After many long nights in a dark, smoky dust-filled back room here at Autopian Towers, we’ve come to a decision. Torchinsky shone a bright light into my eyes, grabbed another neon-colored soda from the Aztek cooler, pounded it on the table like a man possessed and started hissing something incoherent about taillights—what I think he meant was our car should have some, preferably a pair. I agreed with him while backing away slowly. It seemed safer that way.
Of all the brilliant suggestions we plucked from the comments of our introductory “Ask A Designer” story using a spectacularly non-scientific decision-making process that sadly didn’t involve bribery or blackmail, the one that we chose was a modern EV version of the traditional All-American Station Wagon. Yes, we decided that I’d try my hand at designing an actual EV wagon— not an SUV or ‘soft roader’ pretensions.
Will we ever see the market return to this type of car? Their size makes them ideal for swallowing batteries, and being lower to the ground helps with handling and aero efficiency. If we can capture a little of the look of those old aircraft carrier wagons of yore and update it sympathetically without ruining its soul, we might tap into some that sweet heritage appeal that helps sell Broncos, Wranglers and Challengers.
One of legendary GM designer Harley Earl’s edicts was always “longer, lower, wider,” and boy does this ever apply to wagons. The fundamental shape simply screams great proportions before the pen even touches the paper.
Here I’ve sketched out two front three-quarter views. Along with the rear three quarter view, these are the most common for a designer to use to show their ideas. This is because they show you two sides at the same time– important because a car’s design should work as you look around it and take in the whole thing.
Since we’re going for a slightly more traditional look, we don’t have the headlights wrapping around into the fender, or corners that are pulled in tight (this is more important for FWD vehicles, as it allows the designer to hide the front overhang).
On the second sketch I’ve added some wood paneling, but rather than slapping it down the side of the wagon I’ve used it as C pillar trim that wraps up into the roof. Why? If you were going to add wood to a new vehicle, you couldn’t just screw onto the bodyside like they used to. You would need it to be flush fitting – which would necessitate two different bodyside stampings–one for paneling, one without (so customers have the option).
This would be economically unfeasible, so one way around this would be to have a trim piece in a place that could either be wood or something else. Here, it could be wood, it could be body colored, or it could be black to blend in with the glazing.
For the ones above I’ve done a slightly more dramatic front-on view. The lack of detail on the side of the car is deliberate– sketch three is all about the front graphic. I quite like this but it feels a bit Cadillac which may not be entirely appropriate.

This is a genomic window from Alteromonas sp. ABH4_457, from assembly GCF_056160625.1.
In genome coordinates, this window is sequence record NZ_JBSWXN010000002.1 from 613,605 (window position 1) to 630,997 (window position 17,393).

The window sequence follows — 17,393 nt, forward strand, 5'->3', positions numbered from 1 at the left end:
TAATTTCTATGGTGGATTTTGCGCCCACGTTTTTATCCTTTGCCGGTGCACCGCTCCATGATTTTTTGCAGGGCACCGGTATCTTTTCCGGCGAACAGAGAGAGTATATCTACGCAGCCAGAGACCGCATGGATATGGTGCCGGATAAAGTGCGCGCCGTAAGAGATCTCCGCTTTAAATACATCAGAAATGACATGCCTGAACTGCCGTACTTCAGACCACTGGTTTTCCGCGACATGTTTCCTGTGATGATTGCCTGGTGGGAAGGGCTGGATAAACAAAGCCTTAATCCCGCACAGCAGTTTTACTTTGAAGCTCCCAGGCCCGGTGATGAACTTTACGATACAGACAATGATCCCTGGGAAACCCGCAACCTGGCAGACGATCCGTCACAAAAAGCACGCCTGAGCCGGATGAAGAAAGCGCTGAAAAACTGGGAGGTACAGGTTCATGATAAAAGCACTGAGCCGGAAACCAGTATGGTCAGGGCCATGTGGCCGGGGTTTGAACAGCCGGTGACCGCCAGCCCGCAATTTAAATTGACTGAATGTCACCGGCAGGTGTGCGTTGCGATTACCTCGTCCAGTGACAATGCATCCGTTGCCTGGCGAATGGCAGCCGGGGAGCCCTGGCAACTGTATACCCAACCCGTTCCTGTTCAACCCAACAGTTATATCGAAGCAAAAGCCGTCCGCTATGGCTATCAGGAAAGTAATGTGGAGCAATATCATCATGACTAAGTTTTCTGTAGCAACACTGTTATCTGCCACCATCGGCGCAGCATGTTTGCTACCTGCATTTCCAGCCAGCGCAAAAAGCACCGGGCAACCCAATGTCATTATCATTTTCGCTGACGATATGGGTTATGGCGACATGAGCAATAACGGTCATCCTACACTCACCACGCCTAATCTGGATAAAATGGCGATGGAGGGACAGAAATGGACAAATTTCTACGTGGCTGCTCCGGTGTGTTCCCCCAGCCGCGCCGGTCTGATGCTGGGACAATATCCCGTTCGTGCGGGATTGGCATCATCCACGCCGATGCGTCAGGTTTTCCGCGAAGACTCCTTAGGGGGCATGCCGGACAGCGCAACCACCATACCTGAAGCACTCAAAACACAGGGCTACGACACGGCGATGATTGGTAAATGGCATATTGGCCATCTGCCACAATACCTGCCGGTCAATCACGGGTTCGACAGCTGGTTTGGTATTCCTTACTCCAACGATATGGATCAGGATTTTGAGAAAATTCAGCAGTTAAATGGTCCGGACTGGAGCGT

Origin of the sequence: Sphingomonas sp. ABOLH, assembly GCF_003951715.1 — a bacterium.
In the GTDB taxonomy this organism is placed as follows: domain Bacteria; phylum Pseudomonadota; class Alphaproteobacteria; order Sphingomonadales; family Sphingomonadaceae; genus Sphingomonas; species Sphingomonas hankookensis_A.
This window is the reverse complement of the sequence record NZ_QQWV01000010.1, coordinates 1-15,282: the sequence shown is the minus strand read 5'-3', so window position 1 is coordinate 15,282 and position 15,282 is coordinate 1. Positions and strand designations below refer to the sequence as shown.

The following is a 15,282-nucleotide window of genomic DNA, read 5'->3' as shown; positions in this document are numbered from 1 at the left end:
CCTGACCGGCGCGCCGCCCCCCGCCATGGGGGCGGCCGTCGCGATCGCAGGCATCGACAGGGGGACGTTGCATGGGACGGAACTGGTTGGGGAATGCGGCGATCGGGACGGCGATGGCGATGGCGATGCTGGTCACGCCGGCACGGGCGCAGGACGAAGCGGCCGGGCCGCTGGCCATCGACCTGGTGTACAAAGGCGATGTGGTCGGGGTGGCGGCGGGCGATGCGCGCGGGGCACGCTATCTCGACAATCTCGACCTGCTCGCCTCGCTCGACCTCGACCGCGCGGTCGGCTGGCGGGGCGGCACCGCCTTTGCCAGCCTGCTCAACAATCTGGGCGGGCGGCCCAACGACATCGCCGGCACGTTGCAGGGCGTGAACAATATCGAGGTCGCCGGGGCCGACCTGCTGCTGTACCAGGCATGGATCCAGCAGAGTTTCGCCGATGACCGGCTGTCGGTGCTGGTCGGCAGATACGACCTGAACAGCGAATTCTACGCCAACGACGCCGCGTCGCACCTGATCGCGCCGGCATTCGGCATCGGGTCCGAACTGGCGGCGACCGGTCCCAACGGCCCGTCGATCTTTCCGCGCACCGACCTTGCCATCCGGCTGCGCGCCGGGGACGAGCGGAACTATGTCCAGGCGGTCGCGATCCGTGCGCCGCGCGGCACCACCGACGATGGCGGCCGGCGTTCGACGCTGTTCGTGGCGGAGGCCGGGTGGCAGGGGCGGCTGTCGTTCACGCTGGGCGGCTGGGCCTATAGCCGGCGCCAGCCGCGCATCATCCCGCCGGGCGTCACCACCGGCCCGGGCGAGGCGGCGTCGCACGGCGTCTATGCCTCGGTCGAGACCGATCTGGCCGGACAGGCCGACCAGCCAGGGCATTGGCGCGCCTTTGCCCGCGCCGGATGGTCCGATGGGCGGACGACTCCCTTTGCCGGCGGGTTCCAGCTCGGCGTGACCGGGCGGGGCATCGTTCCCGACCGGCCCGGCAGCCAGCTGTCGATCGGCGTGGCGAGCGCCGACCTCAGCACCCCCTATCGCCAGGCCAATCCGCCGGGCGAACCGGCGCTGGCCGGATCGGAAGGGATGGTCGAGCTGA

The second sketch (number four) shows another front three-quarter with a more conservative front graphic and a different approach to the wood paneling. The beauty of sketching digitally is that once you’ve got your eye in and nailed the volumes, you can reuse and alter the same sketch over and over.
Chief designers love saying “I like that, give me ten more versions of it”–and you have to quickly churn out a load of variants. I don’t feel sketch four is as successful as the previous two; something about it doesn’t quite flow the way I would like, and I don’t think the front is modern enough.
See what I mean? Sketch five is a redo of sketch three. I like this front graphic but it feels a bit like something you would see on a muscle car – not necessarily a bad thing, as muscle cars were often based on the two door version of a family of cars that included a wagon. But it might be a little aggressive for our wagon.
Sketch 6 shows another potential C pillar/wood paneling treatment, this time wrapping around the tailgate. I like the step up in the window line and the way it’s mirrored in the roof–it’s clean and modern. This is a higher rear three quarter view — these sorts of views are not used often as they are tricky to get right. They might be used if you have a particular roof or hood detail you want to show. In this case the designer may quickly knock up a digital 3D ‘scratch model’ or use an underlay to sketch over (as I did in this case).
So there you have it. Discuss and dissect in the comments below, feel free to sketch over the images, let me know what you like and don’t like, and I’ll take all your suggestions onboard and come up with the final wagon design next week.
[Ed Note: We decided not to use a poll here to decide because Adrian really likes seeing the thought processes and discussion in the comments! So, please, argue and talk and have fun!–JT]